This is the full text of the talk I gave at BubbleConf 2013.
Hi there, my name is Thijs van der Vossen. I’m a designer and a developer.
I have to warn you before I get started. This is going to be pretty boring. I’m strictly going to talk about business only.
Feel free to leave the room in case you were expecting something more exciting.
There will be plenty of time to ask questions at the end, so please save anything that might come up for later. Also, you can always reach out to me on Twitter or send me an email.
Anyway, let’s get started.
I run Fingertips, a consulting agency based here in Amsterdam.
At Fingertips we build web applications and we make iPhone and iPad apps. Our clients range from small businesses to large multinational corporations. We often do full projects, but we also regularly build complex components, or we work on improving performance, reliability, and overall architecture of existing applications. Every now and then we help startups build and launch the first version of their product, after which we support the transition to an internal development and design team.
Recent work we’ve done includes the Wolters Kluwer Annual Report iPad app, an iPhone app for the GaultMillau restaurant guide, the Swiss Car of the Year website, an iPad-optimized web app for Robeco to present their updated corporate identity, and a web-based magazine reader for Schweizer Illustrierte.
We’ve helped 37signals improve the reliability and performance of their Highrise iPhone app, we made the backend platform for Zady, we helped build the publishing backend for the NRC Reader, we added some of the more complex features to Freckle Time Tracking, we wrote the functional testing layer for RubyMotion, we added payment integration to Nedap’s Caren, we’re doing Rails work for Viewbook and we made their mobile gallery viewer.
How I got started
I started out doing web development in the late 90s when I was studying Psychology at the University of Amsterdam. I got hired there as a student assistant on a research project. One of my tasks on this project was to build a web app that helps first-year students evaluate and improve their study skills.
Around the same time, I also started working part-time as a developer at a full-service web agency. The people running this agency didn’t do a very good job managing the projects they brought in, and I quickly ended up in the role of lead developer as well as project manager on a big job for an e-commerce startup.
This might sound cool, but it really wasn’t much fun at all. I was still a student, so I didn’t have the time to work full-time. I was also still getting paid as a junior programmer. The client sometimes called in the middle of the night.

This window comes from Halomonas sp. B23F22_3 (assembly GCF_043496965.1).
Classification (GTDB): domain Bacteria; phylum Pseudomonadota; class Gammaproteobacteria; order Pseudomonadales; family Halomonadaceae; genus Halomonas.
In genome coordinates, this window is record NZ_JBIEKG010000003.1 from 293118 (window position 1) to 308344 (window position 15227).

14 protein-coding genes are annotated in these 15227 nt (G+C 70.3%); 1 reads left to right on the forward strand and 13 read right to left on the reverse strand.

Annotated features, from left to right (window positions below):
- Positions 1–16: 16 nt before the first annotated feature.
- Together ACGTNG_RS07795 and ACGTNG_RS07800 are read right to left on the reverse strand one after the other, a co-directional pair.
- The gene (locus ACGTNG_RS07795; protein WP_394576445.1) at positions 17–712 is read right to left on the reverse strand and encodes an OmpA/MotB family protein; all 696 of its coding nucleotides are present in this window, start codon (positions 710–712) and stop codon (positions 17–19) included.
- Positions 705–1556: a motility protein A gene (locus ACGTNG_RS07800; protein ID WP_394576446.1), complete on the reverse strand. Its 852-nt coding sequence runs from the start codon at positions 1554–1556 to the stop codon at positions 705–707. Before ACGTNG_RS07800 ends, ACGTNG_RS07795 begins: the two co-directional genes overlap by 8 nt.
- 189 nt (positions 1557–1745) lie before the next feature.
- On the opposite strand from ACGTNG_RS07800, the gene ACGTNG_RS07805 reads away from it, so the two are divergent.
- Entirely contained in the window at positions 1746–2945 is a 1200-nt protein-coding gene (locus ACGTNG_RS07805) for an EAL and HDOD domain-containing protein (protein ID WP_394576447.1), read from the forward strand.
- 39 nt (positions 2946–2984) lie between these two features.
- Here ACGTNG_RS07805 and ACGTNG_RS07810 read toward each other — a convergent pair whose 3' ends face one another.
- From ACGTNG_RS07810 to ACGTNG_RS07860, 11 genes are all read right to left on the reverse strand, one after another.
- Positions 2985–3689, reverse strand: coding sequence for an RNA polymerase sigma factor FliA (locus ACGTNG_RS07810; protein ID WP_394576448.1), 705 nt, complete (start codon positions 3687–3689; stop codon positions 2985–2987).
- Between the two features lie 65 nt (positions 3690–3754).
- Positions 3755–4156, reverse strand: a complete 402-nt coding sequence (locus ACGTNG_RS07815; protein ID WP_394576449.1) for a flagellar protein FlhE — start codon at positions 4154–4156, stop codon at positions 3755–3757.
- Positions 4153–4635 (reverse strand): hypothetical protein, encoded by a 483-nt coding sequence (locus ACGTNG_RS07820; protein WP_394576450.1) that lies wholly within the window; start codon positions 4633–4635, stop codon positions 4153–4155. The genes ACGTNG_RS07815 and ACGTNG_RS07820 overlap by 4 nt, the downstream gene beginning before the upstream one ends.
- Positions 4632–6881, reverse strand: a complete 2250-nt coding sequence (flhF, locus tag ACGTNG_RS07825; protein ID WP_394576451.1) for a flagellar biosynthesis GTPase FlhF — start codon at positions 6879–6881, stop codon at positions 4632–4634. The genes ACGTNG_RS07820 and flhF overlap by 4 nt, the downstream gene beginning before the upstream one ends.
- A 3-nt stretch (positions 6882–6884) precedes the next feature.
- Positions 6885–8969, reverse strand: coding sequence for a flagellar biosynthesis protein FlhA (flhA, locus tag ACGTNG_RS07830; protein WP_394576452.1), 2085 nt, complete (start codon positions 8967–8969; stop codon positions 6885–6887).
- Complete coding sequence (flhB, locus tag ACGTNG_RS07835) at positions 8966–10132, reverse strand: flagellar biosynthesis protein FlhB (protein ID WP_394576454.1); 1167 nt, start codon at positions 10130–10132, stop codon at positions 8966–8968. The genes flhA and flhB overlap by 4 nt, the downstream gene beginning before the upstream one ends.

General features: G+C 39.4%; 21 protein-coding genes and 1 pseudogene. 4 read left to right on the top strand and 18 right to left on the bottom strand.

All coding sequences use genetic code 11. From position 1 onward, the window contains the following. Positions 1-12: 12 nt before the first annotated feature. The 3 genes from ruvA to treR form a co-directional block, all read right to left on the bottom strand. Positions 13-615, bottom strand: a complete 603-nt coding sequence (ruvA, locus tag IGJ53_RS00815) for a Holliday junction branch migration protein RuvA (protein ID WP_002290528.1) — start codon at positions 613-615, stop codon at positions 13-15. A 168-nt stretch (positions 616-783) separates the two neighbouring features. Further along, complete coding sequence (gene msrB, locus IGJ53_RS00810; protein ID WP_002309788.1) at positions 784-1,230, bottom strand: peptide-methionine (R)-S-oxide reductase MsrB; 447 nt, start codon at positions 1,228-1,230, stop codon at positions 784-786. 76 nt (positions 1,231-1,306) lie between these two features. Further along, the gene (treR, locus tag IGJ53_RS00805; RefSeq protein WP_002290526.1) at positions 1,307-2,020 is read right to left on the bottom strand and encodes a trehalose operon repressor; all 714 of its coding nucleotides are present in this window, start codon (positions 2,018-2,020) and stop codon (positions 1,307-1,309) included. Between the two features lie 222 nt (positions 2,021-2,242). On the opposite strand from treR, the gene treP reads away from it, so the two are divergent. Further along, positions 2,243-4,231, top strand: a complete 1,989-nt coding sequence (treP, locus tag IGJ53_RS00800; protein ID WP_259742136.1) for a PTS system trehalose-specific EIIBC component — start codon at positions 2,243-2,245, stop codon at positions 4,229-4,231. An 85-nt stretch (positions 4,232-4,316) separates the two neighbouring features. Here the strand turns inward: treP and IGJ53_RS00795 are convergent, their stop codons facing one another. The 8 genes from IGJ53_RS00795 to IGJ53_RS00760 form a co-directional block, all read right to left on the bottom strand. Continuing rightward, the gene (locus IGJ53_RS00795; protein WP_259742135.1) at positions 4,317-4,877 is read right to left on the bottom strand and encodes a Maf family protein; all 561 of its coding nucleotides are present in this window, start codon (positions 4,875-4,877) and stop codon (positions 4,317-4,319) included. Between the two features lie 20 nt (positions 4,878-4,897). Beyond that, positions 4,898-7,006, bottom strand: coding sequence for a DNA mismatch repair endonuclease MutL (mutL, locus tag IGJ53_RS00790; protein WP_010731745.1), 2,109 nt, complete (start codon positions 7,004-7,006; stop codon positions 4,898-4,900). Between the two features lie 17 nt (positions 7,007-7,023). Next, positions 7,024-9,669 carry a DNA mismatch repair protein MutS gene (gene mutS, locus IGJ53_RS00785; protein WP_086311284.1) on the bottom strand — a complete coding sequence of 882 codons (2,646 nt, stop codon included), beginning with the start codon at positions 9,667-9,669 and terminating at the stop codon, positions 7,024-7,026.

Shortly after the project launched, I decided to quit and to start working freelance. I figured I would make more money, and I would get back control over my working hours.
Also, having seen how this company was managed, running my own business suddenly didn’t seem like a big deal anymore.
I got my first contract signed in November 1999, sent out my first invoice in January 2000, hired my first employee in May 2002, and got married in 2004.
By the way, at this point I’d like to thank my wife for naming the company “Fingertips”.
Our son was born in early 2005, we changed from a proprietorship to a limited liability company in 2007, then our daughter was born in the summer of 2008. In 2012 we hired our fourth employee.
I’m sorry for rambling on like this, but I wanted to make sure you have an idea where the advice I’m about to give is coming from.
The single most important thing for any business is the customer. Only because your customers are willing to pay for your product or service, will you make money. Without the customer, your business cannot exist.
How you find customers depends on the product or service you offer.
We primarily do consulting, so our customers are always other businesses. Most of our customers are referred to us by others, some find out about us because of something we made, or because of something we wrote.
If you’re selling a product, you will probably need to do something slightly different.
What does apply to both cases is that you can get very far with telling your friends about it and then relying on word of mouth.
Talk and write about what you do. Be honest and give away some free advice. Blog and use Twitter.
This might not be true in all jurisdictions, but over here in The Netherlands there’s absolutely nothing you need to do before you can start a business.
You do not have to register with the chamber of commerce, you don’t have to set up a business entity or get a VAT number. You don’t need an office, or a website, or stationary, or business cards. All of that stuff can be taken care of later.